Assessing the vulnerability of hydrological infrastructure to flood damage in coastal cities of developing nations
Hydrological infrastructure such as pumps, floodgates (or sluice gates), dams, embankments, and flood barriers are invaluable assets used for controlling water in flood-prone areas such coastal cities. These infrastructure components are often vulnerable to damage or failure due to the impact of floodwaters, thus leaving people and urban property exposed to flood hazards. To minimise the failure of hydrological infrastructure during intense flooding events, it is important to identify the most vulnerable components and to invest scarce resources in reducing their vulnerability. Using the concepts of exposure, susceptibility and resilience, this study proposes a graph-based network approach for measuring the vulnerability of hydrological infrastructure to flood damage in coastal cities. In this graph-based approach, hydrological infrastructures are represented as network nodes and the waterways as edges. The proposed vulnerability assessment approach is applied to measure and rank the vulnerability of floodgates in one of the most exemplary coastal cities - Jakarta, Indonesia. The results show that the proposed solution is both useful in highlighting the most vulnerable infrastructure components and also providing clues as to what actions can be taken to minimise infrastructure vulnerability. More so, the solution was found to be useful in identifying potential locations within the city of Jakarta, where additional infrastructure are required to improve resilience to flooding. This type of information about infrastructure vulnerability and resilience actions is vital to decision-making authorities responsible for planning, flood preparedness and priority-based allocation of resources for the maintenance of flood control infrastructure in coastal cities.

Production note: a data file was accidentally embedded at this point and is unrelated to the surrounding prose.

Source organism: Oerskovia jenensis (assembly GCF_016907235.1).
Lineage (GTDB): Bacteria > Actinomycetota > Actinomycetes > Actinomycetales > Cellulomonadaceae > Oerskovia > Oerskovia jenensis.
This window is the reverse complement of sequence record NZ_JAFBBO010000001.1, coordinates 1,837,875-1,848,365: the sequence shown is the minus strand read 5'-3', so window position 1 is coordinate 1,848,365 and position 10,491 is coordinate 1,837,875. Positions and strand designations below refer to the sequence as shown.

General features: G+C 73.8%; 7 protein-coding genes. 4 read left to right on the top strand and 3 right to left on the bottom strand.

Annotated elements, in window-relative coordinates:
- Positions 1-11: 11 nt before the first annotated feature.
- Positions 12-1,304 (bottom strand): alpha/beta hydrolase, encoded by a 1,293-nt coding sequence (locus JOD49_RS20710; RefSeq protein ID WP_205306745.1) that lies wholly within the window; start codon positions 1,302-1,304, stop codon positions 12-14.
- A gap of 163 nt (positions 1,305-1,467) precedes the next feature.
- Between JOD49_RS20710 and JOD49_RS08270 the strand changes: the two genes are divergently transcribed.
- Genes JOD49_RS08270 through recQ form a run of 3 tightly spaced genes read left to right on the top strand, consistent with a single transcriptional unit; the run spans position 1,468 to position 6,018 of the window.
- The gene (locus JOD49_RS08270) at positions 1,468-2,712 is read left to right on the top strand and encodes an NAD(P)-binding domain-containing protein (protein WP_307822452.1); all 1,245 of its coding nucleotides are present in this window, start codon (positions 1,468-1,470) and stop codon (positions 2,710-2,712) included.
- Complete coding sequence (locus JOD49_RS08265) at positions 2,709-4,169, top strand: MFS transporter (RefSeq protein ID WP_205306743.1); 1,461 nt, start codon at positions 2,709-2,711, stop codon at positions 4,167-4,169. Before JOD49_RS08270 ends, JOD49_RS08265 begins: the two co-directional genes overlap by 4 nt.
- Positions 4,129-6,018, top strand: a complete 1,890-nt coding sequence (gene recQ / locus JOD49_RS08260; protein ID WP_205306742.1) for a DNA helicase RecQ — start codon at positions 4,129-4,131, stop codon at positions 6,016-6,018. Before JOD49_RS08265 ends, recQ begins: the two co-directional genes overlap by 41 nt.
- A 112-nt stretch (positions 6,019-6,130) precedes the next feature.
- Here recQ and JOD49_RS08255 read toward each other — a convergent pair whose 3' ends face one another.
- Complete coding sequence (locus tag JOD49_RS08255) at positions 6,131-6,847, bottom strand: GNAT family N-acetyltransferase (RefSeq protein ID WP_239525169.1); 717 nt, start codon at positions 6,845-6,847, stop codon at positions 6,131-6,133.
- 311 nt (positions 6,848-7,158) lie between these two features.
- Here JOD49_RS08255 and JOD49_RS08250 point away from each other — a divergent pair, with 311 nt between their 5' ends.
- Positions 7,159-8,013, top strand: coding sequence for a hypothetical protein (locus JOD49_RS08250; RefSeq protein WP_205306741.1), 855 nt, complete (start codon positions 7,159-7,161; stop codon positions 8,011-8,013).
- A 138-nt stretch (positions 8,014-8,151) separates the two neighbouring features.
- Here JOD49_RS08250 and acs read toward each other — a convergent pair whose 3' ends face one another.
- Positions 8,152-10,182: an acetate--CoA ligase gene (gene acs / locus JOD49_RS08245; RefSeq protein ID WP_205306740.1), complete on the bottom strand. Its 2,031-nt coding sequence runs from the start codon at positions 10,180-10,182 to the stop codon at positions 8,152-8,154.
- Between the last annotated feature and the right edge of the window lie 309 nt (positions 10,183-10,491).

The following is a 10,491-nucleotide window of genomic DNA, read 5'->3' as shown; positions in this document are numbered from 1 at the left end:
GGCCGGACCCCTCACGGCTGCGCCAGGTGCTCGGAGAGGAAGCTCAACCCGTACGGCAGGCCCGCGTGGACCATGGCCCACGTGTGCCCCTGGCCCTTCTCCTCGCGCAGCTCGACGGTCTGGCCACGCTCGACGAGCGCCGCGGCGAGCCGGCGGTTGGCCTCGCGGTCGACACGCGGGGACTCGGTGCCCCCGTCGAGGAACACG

Ogie, R. I., Holderness, T., Dunn, S. & Turpin, E. (2018). Assessing the vulnerability of hydrological infrastructure to flood damage in coastal cities of developing nations. Computers, Environment and Urban Systems, 68 97-109.